South Sudan rebel leader Machar back in Juba after two years
South Sudan rebel leader Riek Machar returned to the capital Juba for the first time in more than two years on Wednesday to take part in a peace ceremony.
Machar, who under the terms of a peace deal is to be reinstated as vice president, had not set foot in the city since he fled in July 2016 under a hail of gunfire when an earlier peace accord collapsed.
The rebel chief arrived at Juba airport at 9:30am (0630 GMT) and was welcomed by President Salva Kiir, Machar's former ally turned bitter enemy.
The two are to join regional leaders at the ceremony later Wednesday to publicly welcome the most recent peace agreement, signed in the Ethiopian capital Addis Ababa in September.
It was not immediately clear if Machar would remain in Juba after the ceremony, as his aides have expressed concerns over his safety in the city.
'Here for peace'
A previous planned homecoming for Machar was put off by wrangling over how many bodyguards he could bring with him and what weapons they would carry.
Lam Paul Gabriel, a spokesman for Machar's SPLM-IO rebel group, had said on Tuesday that he would be accompanied by around 30 political figures.
"We are worried for his security in Juba, but the truth is here: we are for peace, and what we are trying to do is build trust. So that is why he is able to leave his forces behind and just go with politicians," Gabriel said.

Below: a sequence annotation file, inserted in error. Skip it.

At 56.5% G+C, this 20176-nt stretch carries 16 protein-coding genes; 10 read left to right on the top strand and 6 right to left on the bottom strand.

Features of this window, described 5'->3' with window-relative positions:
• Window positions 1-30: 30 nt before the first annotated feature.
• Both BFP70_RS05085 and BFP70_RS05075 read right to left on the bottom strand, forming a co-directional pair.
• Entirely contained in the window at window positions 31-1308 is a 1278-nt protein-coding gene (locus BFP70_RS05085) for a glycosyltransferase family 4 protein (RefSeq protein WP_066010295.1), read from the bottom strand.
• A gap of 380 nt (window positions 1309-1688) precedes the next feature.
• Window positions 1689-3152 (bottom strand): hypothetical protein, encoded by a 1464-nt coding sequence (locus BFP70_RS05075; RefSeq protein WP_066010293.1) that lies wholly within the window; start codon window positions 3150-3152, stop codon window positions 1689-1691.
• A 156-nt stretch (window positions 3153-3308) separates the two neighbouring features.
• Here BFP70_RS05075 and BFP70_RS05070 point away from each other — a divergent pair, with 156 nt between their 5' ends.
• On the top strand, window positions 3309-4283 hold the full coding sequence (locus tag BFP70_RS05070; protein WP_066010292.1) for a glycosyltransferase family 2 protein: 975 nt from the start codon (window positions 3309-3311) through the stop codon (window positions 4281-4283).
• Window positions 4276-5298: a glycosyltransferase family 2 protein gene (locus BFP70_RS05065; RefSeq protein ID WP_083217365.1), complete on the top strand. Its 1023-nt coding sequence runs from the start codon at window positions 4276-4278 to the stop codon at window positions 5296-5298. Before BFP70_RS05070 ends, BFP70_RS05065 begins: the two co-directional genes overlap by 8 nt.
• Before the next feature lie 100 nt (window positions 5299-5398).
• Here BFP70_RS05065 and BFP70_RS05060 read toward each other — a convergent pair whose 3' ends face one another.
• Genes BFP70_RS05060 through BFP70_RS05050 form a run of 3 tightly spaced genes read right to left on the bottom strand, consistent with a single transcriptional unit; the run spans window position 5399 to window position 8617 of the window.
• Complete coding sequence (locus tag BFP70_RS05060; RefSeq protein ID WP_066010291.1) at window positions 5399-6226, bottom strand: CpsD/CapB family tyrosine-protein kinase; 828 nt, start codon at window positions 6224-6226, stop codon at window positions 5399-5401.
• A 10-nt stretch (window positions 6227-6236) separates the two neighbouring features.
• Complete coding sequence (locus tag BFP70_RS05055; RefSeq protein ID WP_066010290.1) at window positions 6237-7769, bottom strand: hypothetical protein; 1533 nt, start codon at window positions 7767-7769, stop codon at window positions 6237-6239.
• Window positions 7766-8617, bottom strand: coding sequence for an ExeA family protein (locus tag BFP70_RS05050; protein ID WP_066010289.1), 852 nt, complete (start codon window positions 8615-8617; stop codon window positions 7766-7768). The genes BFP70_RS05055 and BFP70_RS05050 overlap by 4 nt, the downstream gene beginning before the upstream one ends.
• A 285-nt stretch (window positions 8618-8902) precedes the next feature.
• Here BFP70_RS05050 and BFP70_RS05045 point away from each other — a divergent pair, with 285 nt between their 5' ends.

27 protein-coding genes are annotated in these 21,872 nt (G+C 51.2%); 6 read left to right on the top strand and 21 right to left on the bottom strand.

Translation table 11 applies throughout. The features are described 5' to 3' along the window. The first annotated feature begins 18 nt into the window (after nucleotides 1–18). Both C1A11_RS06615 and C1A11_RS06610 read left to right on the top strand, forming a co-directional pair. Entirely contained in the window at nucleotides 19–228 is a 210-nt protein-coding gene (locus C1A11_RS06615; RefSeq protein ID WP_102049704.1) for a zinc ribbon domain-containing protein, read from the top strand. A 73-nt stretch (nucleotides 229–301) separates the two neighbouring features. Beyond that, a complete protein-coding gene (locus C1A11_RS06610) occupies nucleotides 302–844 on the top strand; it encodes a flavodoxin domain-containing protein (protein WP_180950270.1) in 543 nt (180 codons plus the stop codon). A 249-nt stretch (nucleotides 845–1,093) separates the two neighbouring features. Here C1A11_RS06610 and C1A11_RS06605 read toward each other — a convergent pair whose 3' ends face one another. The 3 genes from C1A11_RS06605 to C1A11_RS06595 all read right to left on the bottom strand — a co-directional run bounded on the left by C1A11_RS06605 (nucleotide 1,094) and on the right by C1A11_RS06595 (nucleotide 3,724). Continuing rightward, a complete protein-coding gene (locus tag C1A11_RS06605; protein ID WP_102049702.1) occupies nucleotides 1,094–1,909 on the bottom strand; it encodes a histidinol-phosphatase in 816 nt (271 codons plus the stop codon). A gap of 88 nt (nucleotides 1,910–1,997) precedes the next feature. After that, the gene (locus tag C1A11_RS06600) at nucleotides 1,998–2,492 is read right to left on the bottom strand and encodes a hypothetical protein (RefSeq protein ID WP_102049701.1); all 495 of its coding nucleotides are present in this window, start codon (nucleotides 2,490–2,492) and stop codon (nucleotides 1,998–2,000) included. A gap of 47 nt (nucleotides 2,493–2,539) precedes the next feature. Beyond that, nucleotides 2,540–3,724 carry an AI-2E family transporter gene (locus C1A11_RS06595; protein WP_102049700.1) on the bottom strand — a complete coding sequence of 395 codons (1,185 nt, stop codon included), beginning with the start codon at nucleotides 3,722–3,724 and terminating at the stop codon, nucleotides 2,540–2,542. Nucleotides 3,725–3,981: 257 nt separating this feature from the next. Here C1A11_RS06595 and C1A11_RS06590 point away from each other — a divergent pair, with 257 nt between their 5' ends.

South Sudan's civil war erupted in December 2013 when Kiir accused Machar - then his deputy - of plotting a coup.
The conflict split the country along ethnic lines and seen mass rape, the forced recruitment of child soldiers and attacks on civilians.
It has caused one of the world's greatest humanitarian crises in the world's youngest country.
South Sudan gained independence from its northern neighbour Sudan in 2011 after a 22-year civil war pitting rebel groups against Khartoum.
Several ceasefires and peace agreements have so far failed to end the fighting that has killed an estimated 380,000 people, uprooted a third of the population, forced nearly two-and-a-half million into exile as refugees and triggered bouts of deadly famine.
Sudan earlier this month appointed a peace envoy to South Sudan following the signing of the September accord in Addis.
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